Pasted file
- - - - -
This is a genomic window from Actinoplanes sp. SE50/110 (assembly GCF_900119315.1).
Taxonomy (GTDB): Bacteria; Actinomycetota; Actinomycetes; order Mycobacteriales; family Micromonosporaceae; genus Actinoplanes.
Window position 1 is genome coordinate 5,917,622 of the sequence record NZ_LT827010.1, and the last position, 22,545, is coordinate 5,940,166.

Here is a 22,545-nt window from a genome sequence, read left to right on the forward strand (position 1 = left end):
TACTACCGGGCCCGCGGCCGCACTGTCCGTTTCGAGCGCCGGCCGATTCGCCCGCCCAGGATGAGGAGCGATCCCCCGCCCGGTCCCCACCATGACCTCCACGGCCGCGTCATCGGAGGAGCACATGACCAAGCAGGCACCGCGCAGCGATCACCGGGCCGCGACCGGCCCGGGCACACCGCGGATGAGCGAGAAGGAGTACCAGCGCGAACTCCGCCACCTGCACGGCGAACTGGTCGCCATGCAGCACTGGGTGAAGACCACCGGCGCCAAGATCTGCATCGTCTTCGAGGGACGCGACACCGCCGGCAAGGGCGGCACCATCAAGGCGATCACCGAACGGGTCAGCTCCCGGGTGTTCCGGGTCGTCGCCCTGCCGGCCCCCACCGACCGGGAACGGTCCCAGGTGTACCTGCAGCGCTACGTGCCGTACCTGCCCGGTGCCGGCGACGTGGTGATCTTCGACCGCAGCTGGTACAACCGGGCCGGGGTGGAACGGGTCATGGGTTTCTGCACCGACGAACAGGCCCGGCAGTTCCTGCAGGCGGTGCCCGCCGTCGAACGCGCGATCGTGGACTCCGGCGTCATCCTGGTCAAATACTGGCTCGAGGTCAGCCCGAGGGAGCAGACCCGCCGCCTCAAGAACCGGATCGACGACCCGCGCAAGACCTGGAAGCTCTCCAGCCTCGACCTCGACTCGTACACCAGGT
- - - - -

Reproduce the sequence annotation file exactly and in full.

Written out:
This is a genomic window from Actinoplanes sp. SE50/110 (assembly GCF_900119315.1).
Taxonomy (GTDB): Bacteria; Actinomycetota; Actinomycetes; order Mycobacteriales; family Micromonosporaceae; genus Actinoplanes.
Window position 1 is genome coordinate 5,917,622 of the sequence record NZ_LT827010.1, and the last position, 22,545, is coordinate 5,940,166.

Here is a 22,545-nt window from a genome sequence, read left to right on the forward strand (position 1 = left end):
TACTACCGGGCCCGCGGCCGCACTGTCCGTTTCGAGCGCCGGCCGATTCGCCCGCCCAGGATGAGGAGCGATCCCCCGCCCGGTCCCCACCATGACCTCCACGGCCGCGTCATCGGAGGAGCACATGACCAAGCAGGCACCGCGCAGCGATCACCGGGCCGCGACCGGCCCGGGCACACCGCGGATGAGCGAGAAGGAGTACCAGCGCGAACTCCGCCACCTGCACGGCGAACTGGTCGCCATGCAGCACTGGGTGAAGACCACCGGCGCCAAGATCTGCATCGTCTTCGAGGGACGCGACACCGCCGGCAAGGGCGGCACCATCAAGGCGATCACCGAACGGGTCAGCTCCCGGGTGTTCCGGGTCGTCGCCCTGCCGGCCCCCACCGACCGGGAACGGTCCCAGGTGTACCTGCAGCGCTACGTGCCGTACCTGCCCGGTGCCGGCGACGTGGTGATCTTCGACCGCAGCTGGTACAACCGGGCCGGGGTGGAACGGGTCATGGGTTTCTGCACCGACGAACAGGCCCGGCAGTTCCTGCAGGCGGTGCCCGCCGTCGAACGCGCGATCGTGGACTCCGGCGTCATCCTGGTCAAATACTGGCTCGAGGTCAGCCCGAGGGAGCAGACCCGCCGCCTCAAGAACCGGATCGACGACCCGCGCAAGACCTGGAAGCTCTCCAGCCTCGACCTCGACTCGTACACCAGGT